As described above in the article published on January 26, 2022 on our business blog, Fogel DB has identified several factors associated with the failure of a clinical trial and opportunities for increasing its chances of being successful.
The inability to enrol and retain sufficient participants is another long-standing cause of trial failure. This is particularly true for cancer trials, as 20-25% of these clinical trials is reported to fail to enrol a sufficient number of patients and thus to complete. Too many dropouts in a clinical study may result in the trial becoming underpowered, and may force the study sponsor to increase allocated funds and the number of study sites in an effort to meet the minimum patient enrolment required to avoid the trial failure. To be prepared for any such event, the author recommends the development of contingency plans in advance, whenever feasible.
As stated by Fogel, “increasing the speed of enrolment leads to faster study completion, and may be associated with fewer dropouts, better statistical power, and increased confidence in results”.
The selection of study sites is an important aspect of the clinical trial process. A study site’s successful experience with previous clinical trials and nearby larger pool of potentially eligible patients are predictors of positive recruitment performance. Besides, patient enrolment and retention can be positively affected by enthusiasm, motivation and engagement of investigators and study staff, as well as incentives (e.g. fund provision for enrolling patients). Moreover, participant retention can be ameliorated by a dedicated recruiting/support staff at each study site and a study protocol tailored - as far as possible - to the site’s common clinical practice.
Fogel highlights that a clear and effective communication with the patient throughout a clinical trial is critical for patient recruitment, enrolment and retention. Indeed, as per a previous survey of several completed trials, patients who dropped out of a trial early were twice as likely to say that it was difficult to understand the informed consent form (ICF) than were patients who completed the trial (35% vs. 16%, respectively).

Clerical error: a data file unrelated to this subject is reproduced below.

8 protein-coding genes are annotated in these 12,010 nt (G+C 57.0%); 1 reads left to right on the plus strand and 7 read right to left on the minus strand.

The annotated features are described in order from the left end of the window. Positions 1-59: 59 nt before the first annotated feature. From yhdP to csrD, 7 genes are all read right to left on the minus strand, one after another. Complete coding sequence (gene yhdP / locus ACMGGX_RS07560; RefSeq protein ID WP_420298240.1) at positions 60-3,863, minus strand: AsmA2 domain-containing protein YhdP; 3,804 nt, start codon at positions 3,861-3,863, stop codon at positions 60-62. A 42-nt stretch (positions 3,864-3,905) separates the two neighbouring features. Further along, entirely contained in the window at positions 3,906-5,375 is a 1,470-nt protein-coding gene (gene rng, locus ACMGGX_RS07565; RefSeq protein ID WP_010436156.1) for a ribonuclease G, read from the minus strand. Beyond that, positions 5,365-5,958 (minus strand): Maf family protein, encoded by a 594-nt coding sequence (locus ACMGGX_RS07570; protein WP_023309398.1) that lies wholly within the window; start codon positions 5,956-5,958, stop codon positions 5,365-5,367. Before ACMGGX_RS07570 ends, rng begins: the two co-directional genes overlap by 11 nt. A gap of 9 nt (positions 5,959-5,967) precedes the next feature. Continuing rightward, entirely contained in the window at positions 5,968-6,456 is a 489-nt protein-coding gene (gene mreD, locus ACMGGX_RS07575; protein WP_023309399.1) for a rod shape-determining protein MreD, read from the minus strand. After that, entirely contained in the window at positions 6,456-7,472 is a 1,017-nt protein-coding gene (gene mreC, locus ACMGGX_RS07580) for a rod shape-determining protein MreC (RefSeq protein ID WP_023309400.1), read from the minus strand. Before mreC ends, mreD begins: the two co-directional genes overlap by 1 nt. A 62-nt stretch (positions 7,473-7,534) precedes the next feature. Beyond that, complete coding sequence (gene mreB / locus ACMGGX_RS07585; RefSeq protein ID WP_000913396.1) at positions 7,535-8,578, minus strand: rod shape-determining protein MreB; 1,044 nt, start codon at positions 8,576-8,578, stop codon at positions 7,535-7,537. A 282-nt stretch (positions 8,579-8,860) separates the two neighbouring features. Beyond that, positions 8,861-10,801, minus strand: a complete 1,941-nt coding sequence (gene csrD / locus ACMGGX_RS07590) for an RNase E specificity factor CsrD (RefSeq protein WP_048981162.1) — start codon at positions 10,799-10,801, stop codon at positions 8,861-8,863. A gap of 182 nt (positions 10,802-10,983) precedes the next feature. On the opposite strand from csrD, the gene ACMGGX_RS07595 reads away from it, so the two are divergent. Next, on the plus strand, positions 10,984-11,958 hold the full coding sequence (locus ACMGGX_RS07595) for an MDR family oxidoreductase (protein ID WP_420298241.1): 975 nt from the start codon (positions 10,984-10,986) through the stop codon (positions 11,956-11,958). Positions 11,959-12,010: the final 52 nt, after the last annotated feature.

Addressing patients’ concerns and minimizing patients’ burden in designing and executing a clinical trial is also crucial to increase the likelihood of its success. Potential side effects from treatment(s), any additional examinations, uncertainty of study drug benefits and financial impacts (e.g. any out-of-pocket costs, loss of job support and work disruption) are among patients’ common concerns for participating in a clinical study.
The author suggests to take into account the following aspects to help minimize patients’ burdens:
- Easy-to-understand materials for patients
- A dedicated and enthusiastic principal investigator, as well as a supportive study staff
- An adaptive study schedule working in synergy with patient's constraints
- A trial management software to send effective reminders to patients via phone, text or email
- Awareness of the patient's presumable day-to-day experience during the study
Artificial Intelligence (AI) applications offer promise in helping selecting the most suitable study sites, improving patient recruitment (e.g. by facilitating the location of eligible patients and the enrolment of patients who are likely to complete the trial), reducing patients’ burdens (e.g. by minimizing travel and wait times and out-of-pocket expenses) and improving trial execution.
In conclusion, study design and eligibility criteria, study site selection and addressing patients’ concerns and burdens are major areas where clinical trial effectiveness can be positively affected.
PRINEOS provides sound support in designing and optimizing clinical studies, as well as interacting with KOLs and patient advocacy groups. Thus, our experts can help you to better conceive your study and improve patient recruitment and retention.
D.B. Fogel. Factors associated with clinical trials that fail and opportunities for improving the likelihood of success: A review. Contemporary Clinical Trials Communications. 2018;11:156-164. DOI: 10.1016/j.conctc.2018.08.001